Oticon Alta2 New world of softer sounds

Widex

Contributed by , President of Healthy Hearing

Since its inception in 1956, Widex has been family-owned and run. Today, it is a world leader in digital hearing aids, with 10 percent of the market share, making it the sixth largest hearing aid manufacturer in the world. Widex has representation in more than 100 countries around the world, it has about 3,400 employees and it is headquartered in Lynge, Denmark, where 97 percent of the company's output is exported. The company also has a production facility in Belgium.

Widex focuses on innovation, individuals' varying needs when it comes to hearing loss technology and early intervention, especially among young people and children. Here's an overview of Widex, it's products and contribution to the field of assistive listening devices and hearing loss:

Company history

Widex is a Danish company, founded by two friends Christian Topholm and Erik Westermann in 1956. In that same year, the founders had their first customer and moved their business to an old clothing factory in Brede. In the 1950s, Denmark was still very much a farming country, with agricultural goods its biggest export. However, Topholm and Westermann were excited by the possibilities of new technology. Their first hearing aid was a pocket model called the Widex 561, which was invented in 1956 when Topholm developed a smaller telecoil that could be squeezed into the box. Within the next ten years, the friends developed the Minaretta device as well as the Sight 'n' Sound - hearing aids attached to the ends of a pair of spectacles for a more discreet option.

widex headquartersOn June 10, 1966, Widex moved to its new headquarters at Verlose. At the time, it was the tenth largest hearing aid manufacturer in the world, and was growing rapidly. In 1968, the company expanded again, opening two new production factories - one in Helsinge, Denmark, and the other in Verviers, Belgium.

In the early 1970s, as the company grew, so did the family members on board, cementing it as a family-run business. In 1972, Jon Topholm, Christian's son, earned his degree in electrical engineering and joined the team. In 1975, Erik's nephew Tom Westermann joined the sales team, followed by Erik's sons Soren and Anders in IT, finance and other areas, shortly after.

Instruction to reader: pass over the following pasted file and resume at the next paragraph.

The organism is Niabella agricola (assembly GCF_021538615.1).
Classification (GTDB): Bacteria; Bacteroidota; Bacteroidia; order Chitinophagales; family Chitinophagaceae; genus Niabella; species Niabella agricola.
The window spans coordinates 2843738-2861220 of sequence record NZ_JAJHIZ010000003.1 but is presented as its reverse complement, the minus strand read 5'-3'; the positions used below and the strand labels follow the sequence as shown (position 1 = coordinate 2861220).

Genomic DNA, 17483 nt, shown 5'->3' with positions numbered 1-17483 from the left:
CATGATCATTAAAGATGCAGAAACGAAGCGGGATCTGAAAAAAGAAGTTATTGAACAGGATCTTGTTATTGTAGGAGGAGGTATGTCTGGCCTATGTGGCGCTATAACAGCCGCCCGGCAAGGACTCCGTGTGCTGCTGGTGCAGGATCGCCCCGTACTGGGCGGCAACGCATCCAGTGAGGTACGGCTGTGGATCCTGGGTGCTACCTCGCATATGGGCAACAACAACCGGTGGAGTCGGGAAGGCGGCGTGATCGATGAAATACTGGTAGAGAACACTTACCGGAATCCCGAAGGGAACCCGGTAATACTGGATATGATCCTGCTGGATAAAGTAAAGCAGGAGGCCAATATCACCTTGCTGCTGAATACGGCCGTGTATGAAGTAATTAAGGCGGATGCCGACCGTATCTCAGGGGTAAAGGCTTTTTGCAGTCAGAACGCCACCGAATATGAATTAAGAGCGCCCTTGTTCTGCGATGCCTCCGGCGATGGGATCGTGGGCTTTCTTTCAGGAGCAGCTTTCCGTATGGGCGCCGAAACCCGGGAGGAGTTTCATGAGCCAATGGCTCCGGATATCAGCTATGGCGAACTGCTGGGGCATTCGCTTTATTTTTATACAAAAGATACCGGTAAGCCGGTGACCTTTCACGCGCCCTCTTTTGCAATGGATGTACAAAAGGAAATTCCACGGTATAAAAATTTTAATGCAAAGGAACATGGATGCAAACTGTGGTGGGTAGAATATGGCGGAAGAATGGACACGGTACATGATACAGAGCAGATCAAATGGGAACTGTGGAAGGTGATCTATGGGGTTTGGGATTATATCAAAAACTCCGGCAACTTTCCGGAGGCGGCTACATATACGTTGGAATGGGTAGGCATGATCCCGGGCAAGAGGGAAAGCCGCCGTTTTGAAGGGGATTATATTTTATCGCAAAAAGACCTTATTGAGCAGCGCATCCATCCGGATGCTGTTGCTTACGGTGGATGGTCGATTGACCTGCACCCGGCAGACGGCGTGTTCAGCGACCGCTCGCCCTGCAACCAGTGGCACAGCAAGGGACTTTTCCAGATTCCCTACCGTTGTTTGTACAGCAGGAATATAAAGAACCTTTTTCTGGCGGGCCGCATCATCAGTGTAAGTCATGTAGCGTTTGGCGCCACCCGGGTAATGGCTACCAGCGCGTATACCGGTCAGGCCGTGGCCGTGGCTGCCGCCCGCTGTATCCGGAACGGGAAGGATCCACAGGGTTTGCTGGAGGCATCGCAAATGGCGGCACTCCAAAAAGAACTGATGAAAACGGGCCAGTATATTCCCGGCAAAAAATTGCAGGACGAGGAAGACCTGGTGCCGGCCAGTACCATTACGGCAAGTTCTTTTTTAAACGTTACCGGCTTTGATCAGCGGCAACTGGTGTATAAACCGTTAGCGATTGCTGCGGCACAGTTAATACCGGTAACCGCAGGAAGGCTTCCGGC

Widex introduced its A Series in 1972 - the world's first hearing aid that continuously adjusted for tone, output and gain, and compression. In the late 1970s, the research and development team expanded while maintaining focus on collaboration and creativity. With a good research and development team, Widex launches the world's first in-the-ear hearing aid - the Audilens. It's quality is similar to that of behind-the-ear hearing aids of the time. When Christian Topholm dies in a car accident in 1985, his son Jan takes over.

Widex takes off

While Widex had always been somewhat successful, the late 1980s through the late 1990s were an important period in the company's growth as a brand and innovator. For example, in 1988, Widex launched the world's first digitally programmable hearing aid with a remote control - the Quattro Q8. Then, in 1990, the company patented a technology for developing individual shells for hearing aids using laser technology and computer modeling. The technology was called CAMISHA - Computer-aided manufacturing of individual shells for hearing aids - and it was groundbreaking, transforming the way earpieces, earmolds and shells were made across the entire industry. In 1995, the company made its name known worldwide for its first fully digital in-the-ear hearing aid - the tiny Senso CX, which sparked a revolution, as all hearing aids are digital today.

The company followed up with its second hearing aid in the line of Senso devices in 1997, which was a completely-in-canal device, followed by two more that same year: the Senso C9 and C18. In 1998, Widex won the prestigious Industrial Designers Society of America (IDEA) award for its innovative Senso CIC. That same year, Senso launched its P38 - the first high-powered digital hearing aid in the world. The 2000s were also critical for innovation at Widex, as these impressive devices were launched:

  • 2001 - The Bravo Serien: at prices that are affordable for most people